# Why does physics consider only 3 of 6 dimensions

• B
• Thuring
In summary, the conversation discusses the concept of spatial dimensions and the number of dimensions needed to describe space. The speakers mention the use of 3 dimensions in physics and the addition of 3 more dimensions in structural dynamics to calculate torque and bending. They also touch on the difference between degrees of freedom and dimensions, and the use of 6 dimensions in solid state physics. Ultimately, it is agreed that the number of dimensions used depends on the problem at hand and what is needed to accurately describe the dynamics.
Thuring
This may seem a very elementary question, but I don't believe it is; so I put it in the advanced section. I'm mathematically experienced, and this question has stumped Ph Ds.

I haven't figured out why space is usually described in terms of only 3 spatial dimensions rather than six: x,y,z, Tx, Ty, Tz. For instance spin needs angular motion, as does torque. Torque is not along the z-axis, for instance, like the cross-product would lead one to believe, but "around" the z-axis. In spacecraft structural dynamics, we always use 6 dimensions in order to describe torque and bending. Without rotation, a pinned interface would be the same as a fixed interface. Once you get the problem in terms of vectors and matrices, the math is the same with 3 or 6 dimensions.

Perhaps physics assumes that particles are points, so a rotation is meaningless (except spin is used as well as particle angular momentum). If only 3 dimensions is required for a particular application, fine, but it should be ADMITTED that the other 3 are simply being ignored. (Yes, I know 10 - 11 are used for string theory.) Perhaps, the rotations may be considered compacted dimensions. :-)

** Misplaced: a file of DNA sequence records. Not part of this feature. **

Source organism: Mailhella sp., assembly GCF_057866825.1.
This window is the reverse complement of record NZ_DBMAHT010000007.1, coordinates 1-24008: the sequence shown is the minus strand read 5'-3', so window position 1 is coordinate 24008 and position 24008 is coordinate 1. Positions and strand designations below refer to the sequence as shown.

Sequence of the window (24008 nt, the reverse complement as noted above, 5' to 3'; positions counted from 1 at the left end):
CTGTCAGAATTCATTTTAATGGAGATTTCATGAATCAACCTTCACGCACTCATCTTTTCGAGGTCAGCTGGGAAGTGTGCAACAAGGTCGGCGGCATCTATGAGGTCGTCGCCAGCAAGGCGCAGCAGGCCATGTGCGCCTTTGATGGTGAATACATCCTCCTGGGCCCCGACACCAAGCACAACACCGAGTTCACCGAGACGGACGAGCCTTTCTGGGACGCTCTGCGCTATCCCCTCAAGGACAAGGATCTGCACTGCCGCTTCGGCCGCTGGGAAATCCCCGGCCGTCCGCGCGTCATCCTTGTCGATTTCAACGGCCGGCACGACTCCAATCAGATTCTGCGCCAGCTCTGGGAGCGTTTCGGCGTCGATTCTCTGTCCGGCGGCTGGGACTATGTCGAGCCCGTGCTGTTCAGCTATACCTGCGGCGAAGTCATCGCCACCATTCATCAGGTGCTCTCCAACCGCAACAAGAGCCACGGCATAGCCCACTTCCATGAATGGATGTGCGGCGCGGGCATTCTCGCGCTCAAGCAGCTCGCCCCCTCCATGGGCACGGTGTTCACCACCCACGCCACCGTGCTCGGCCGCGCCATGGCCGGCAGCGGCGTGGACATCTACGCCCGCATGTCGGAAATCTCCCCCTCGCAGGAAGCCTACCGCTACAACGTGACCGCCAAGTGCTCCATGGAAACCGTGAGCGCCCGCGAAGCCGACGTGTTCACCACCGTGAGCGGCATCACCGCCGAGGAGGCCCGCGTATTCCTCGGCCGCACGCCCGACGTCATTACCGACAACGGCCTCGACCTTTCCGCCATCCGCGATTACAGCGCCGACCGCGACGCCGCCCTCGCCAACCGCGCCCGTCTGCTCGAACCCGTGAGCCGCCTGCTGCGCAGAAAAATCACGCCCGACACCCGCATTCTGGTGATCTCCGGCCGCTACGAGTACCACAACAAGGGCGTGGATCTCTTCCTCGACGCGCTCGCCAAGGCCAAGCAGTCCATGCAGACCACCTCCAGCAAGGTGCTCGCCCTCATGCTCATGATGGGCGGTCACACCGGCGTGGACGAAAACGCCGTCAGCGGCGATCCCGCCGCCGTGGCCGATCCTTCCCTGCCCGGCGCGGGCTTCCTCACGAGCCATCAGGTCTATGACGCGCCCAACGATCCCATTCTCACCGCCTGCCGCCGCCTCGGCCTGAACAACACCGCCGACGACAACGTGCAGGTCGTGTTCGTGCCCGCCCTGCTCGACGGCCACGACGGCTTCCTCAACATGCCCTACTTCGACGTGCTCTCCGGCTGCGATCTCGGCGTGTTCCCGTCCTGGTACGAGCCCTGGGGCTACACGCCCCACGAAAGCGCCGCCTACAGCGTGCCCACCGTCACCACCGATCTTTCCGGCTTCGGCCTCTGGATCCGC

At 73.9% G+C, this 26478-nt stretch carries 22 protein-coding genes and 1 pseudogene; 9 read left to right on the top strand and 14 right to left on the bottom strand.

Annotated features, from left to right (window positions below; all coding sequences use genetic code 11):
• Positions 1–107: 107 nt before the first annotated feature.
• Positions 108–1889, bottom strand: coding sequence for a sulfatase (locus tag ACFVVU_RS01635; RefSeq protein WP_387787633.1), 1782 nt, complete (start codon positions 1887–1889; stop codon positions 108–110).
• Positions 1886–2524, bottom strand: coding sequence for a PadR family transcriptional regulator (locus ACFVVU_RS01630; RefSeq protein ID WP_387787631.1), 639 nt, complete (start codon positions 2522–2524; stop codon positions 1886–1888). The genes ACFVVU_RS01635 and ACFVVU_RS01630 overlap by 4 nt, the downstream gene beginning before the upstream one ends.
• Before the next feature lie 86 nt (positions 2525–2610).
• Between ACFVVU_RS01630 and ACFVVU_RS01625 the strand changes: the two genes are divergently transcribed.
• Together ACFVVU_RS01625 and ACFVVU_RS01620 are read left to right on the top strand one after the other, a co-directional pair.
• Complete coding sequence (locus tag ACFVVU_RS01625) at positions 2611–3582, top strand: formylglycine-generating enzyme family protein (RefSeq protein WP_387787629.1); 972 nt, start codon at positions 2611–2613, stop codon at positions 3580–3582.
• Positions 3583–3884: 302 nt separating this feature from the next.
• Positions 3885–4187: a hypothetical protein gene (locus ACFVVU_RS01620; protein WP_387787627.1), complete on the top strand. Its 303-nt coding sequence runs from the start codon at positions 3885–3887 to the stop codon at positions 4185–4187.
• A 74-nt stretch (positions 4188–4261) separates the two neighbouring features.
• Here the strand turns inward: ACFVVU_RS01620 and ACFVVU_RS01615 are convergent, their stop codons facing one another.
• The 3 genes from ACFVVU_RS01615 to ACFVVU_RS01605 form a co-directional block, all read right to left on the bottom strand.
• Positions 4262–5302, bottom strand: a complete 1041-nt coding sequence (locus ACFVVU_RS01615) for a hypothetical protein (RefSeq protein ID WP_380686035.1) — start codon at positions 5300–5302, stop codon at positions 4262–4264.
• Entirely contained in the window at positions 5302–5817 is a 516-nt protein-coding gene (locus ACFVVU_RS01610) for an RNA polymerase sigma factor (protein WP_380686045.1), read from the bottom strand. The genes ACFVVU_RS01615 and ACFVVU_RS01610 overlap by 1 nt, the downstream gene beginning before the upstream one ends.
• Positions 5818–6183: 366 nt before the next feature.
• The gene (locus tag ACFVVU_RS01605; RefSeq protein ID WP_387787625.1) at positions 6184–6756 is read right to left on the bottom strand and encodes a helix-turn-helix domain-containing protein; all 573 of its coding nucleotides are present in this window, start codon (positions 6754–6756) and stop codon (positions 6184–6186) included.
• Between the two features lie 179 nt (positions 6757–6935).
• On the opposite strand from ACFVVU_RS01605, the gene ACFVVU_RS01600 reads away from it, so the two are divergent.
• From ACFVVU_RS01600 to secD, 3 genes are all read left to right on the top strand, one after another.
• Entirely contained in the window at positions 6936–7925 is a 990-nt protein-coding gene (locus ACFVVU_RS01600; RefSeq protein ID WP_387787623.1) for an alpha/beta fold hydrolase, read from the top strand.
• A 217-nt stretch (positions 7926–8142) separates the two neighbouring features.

I must be missing something ...

Rotations are perfectly well defined within a three-dimensional description. You may be mixing up the number of spatial dimensions with the dimensions of phase space or configuration space. A system of N particles a priori has a 3N-dimensional configuration space and physicists are perfectly happy in working with that.

Also, the thread level tag is to set your understanding of the subject. Putting it to A indicates that you understand the subject at the level of a graduate student or better and expect answers to be aimed at that level.

Just to add what Orodruin said, physics also deal with infinite dimension in Hilbert space. So I don't know what all this fuss about us dealing only in 3 or 6-dimensional space.

Lost in all of this is that we don't demand that there has to be such-and-such number of spatial coordinates. That is wagging the tail of the dog! You solve the dynamics of the system, and if the minimum number of dimensional space can satisfactorily describes the dynamics, you are done! You don't simply go in with a preconceive idea that there has to be a set number of dimensions. You use what is required and demanded by the situation.

Zz.

Richmonder

I fully understand the difference between degrees of freedom and dimensions, and have worked with them for years. As I said, the rotational dimensions are orthogonal to the translation dimensions meaning that you cannot describe rotations with translations just as you can't describe x with any combination of y and z. In structural dynamics, we use 6 dimensions regularly in order to calculate torque and bending.